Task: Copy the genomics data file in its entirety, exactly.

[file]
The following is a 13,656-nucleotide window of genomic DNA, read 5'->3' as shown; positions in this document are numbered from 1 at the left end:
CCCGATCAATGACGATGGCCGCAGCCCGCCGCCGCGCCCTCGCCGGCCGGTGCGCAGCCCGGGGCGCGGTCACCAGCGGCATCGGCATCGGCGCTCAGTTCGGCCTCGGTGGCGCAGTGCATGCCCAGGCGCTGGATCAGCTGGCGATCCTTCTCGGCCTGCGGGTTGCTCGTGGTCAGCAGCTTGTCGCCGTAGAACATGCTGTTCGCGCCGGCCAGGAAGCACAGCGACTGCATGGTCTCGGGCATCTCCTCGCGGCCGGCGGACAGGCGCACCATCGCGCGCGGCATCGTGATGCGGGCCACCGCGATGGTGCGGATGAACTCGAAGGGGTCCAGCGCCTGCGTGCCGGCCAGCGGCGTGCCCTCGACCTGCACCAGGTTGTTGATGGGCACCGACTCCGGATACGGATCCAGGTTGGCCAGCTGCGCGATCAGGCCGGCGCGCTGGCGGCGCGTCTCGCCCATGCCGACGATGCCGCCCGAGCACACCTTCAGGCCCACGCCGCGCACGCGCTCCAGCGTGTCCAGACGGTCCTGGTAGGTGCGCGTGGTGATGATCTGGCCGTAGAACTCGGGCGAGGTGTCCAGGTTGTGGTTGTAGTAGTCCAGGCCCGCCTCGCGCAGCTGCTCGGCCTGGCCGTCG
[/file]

The following is a 13,656-nucleotide window of genomic DNA, read 5'->3' as shown; positions in this document are numbered from 1 at the left end:
CCCGATCAATGACGATGGCCGCAGCCCGCCGCCGCGCCCTCGCCGGCCGGTGCGCAGCCCGGGGCGCGGTCACCAGCGGCATCGGCATCGGCGCTCAGTTCGGCCTCGGTGGCGCAGTGCATGCCCAGGCGCTGGATCAGCTGGCGATCCTTCTCGGCCTGCGGGTTGCTCGTGGTCAGCAGCTTGTCGCCGTAGAACATGCTGTTCGCGCCGGCCAGGAAGCACAGCGACTGCATGGTCTCGGGCATCTCCTCGCGGCCGGCGGACAGGCGCACCATCGCGCGCGGCATCGTGATGCGGGCCACCGCGATGGTGCGGATGAACTCGAAGGGGTCCAGCGCCTGCGTGCCGGCCAGCGGCGTGCCCTCGACCTGCACCAGGTTGTTGATGGGCACCGACTCCGGATACGGATCCAGGTTGGCCAGCTGCGCGATCAGGCCGGCGCGCTGGCGGCGCGTCTCGCCCATGCCGACGATGCCGCCCGAGCACACCTTCAGGCCCACGCCGCGCACGCGCTCCAGCGTGTCCAGACGGTCCTGGTAGGTGCGCGTGGTGATGATCTGGCCGTAGAACTCGGGCGAGGTGTCCAGGTTGTGGTTGTAGTAGTCCAGGCCCGCCTCGCGCAGCTGCTCGGCCTGGCCGTCG